Skip to content

Paypal's Stablecoin Is Still An Underdog Despite Native Integrations

PayPal and Paxos's promising stablecoin is lagging behind its rivals. PYUSD circulation has dropped, and new partnerships and integrations are rare and far from impressive.

Paypal's Stablecoin Is Still An Underdog Despite Native Integration.

Online payments processor PayPal launched its dollar-pegged PayPal USD (PYUSD) token in August 2023 in partnership with Paxos, becoming the first major FinTech player to launch a stablecoin. The stablecoin hasn’t gained much popularity, but we are still following its development. Here are our latest observations.

Partnerships & Integrations

Xoom, PayPal’s cross-border money transfer service, recently allowed customers to use stablecoin to make transfers to approximately 160 countries. PayPal announcement claims that with this option users can save up to 6% in transfer fees.

Another payments firm, Singapore-based [and licensed] Triple-A, will reportedly add PYUSD to its available payment methods. The company allows merchants to accept digital currencies and receive fiat without ‘touching’ crypto. The platform is growing fast and is one of the few allowed to operate in Singapore, so the partnership can legitimately push PYUSD. At the same time, Triple-A has only around 20,000 customers, which is a drop in the ocean compared to PayPal’s user base, so we do not think that this partnership will significantly affect the PYUSD position.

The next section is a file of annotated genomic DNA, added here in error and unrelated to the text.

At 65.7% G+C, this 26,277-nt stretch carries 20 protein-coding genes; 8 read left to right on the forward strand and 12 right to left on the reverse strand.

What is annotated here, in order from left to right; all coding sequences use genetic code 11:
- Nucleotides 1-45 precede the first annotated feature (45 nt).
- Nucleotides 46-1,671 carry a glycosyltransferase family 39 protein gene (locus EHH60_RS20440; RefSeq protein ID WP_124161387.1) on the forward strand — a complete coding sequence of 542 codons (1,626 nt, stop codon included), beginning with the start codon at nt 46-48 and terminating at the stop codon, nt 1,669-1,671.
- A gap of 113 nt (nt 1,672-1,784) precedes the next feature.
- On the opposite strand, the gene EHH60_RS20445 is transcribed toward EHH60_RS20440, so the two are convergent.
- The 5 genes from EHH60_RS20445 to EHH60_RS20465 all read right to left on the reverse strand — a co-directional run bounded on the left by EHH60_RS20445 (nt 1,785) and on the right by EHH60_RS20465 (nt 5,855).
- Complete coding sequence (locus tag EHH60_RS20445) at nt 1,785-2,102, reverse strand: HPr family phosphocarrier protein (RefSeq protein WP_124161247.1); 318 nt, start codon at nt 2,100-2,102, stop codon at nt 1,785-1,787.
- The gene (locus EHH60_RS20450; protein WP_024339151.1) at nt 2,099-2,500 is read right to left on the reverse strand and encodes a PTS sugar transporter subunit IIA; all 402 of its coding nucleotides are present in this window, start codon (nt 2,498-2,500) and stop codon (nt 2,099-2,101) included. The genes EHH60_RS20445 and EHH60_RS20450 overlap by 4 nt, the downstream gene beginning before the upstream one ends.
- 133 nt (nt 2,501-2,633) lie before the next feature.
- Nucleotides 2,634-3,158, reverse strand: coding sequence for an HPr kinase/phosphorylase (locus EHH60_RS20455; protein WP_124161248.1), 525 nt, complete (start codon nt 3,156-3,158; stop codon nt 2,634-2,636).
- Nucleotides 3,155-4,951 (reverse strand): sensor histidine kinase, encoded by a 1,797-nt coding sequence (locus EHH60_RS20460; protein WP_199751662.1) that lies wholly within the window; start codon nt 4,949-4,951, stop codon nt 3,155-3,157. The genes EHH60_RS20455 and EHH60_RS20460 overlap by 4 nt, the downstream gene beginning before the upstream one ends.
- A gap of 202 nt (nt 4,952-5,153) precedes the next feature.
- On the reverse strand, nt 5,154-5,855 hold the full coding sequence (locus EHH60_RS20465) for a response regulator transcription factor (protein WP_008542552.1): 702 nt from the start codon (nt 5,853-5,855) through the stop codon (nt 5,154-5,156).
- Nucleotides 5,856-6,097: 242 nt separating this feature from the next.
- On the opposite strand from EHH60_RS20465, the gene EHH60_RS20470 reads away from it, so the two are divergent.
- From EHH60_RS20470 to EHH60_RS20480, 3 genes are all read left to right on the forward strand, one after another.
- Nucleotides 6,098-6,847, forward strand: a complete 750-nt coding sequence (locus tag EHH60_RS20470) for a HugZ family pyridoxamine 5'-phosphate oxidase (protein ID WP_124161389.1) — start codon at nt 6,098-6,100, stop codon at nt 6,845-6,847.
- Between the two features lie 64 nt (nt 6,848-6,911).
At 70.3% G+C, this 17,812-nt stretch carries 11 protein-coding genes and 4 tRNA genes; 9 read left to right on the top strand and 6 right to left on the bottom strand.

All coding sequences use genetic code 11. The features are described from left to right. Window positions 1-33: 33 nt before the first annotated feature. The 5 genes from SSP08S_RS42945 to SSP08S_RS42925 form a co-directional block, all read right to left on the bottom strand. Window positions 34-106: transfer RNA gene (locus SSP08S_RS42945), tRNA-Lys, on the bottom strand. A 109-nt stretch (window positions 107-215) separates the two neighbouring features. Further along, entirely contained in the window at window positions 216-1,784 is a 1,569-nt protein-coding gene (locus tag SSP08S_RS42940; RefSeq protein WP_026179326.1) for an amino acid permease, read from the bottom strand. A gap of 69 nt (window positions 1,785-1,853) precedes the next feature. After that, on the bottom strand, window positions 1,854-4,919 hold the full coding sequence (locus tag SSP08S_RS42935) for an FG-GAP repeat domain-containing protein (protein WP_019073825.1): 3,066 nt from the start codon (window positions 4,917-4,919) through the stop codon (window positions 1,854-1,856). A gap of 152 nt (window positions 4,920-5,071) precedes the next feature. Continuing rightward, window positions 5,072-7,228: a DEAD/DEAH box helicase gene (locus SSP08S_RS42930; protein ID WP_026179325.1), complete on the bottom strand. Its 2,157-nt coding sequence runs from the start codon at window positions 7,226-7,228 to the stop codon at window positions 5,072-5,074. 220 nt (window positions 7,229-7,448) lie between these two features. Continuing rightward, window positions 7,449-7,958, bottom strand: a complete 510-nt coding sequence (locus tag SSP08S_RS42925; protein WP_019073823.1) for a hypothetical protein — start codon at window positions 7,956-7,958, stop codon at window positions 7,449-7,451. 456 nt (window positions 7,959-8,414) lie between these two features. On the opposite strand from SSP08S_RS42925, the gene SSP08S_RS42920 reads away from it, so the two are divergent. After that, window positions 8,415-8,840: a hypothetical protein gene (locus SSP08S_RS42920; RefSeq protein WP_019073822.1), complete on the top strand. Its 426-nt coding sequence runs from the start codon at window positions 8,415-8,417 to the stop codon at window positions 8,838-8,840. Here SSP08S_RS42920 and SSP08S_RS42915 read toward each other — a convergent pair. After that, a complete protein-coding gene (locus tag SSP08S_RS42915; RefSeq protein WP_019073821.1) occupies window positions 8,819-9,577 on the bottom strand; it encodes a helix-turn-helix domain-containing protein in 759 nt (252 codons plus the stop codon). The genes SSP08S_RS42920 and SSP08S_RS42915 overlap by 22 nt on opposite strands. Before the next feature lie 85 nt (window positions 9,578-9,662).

Right now, PYUSВ is the number 11th largest stablecoin by market capitalization. Its market cap has been steadily growing since its launch but dropped significantly in the first part of March from $304 million to $190 million. According to Paxos’ latest PayPal USD transparency report, its circulation in March was 39% less than in February. PYUSD slightly gained market capitalization in April, reaching $203 million at the time of writing. Meanwhile, USDC and USDT issuance continue to increase. teamed up with the issuers to become a preferred PYUSD exchange back in 2023, but the coin is also listed on all the major exchanges apart from Binance and OKX. The world’s biggest exchange, Binance, allegedly doesn’t list the stablecoin due to Paxos legal problems and the now-defunct BUSD incident. Interestingly, the Australian exchange Hotcoin Global is one of the largest markets for PYUSD.


The stablecoin’s main advantage is that its issuer is a trust company regulated by the New York Department of Financial Services. Thus, PYUSD is better regulated, and its holders are allegedly better protected than Tether and Circle clients. Compared to its major rivals, PYUSD has fewer legal - and consequently trust - issues. As always, the SEC couldn’t pass up the opportunity to start a new investigation, but so far, no charges have been brought. Three months after the PYUSD launch, PayPal was summoned by the SEC’s Enforcement Division and asked to provide extra documentation. PayPal promised to cooperate with the regulator, and since then, no more details have been revealed.

The fact that one of the largest payment companies embraces blockchain and ‘confirms’ the credibility of stablecoins raised hopes that it might serve as a catalyst for faster adoption and wider crypto acceptance, but we would say that PYUSD, currently ranked #298 on CoinMarketCap, has a long way to go before it can influence the game rules.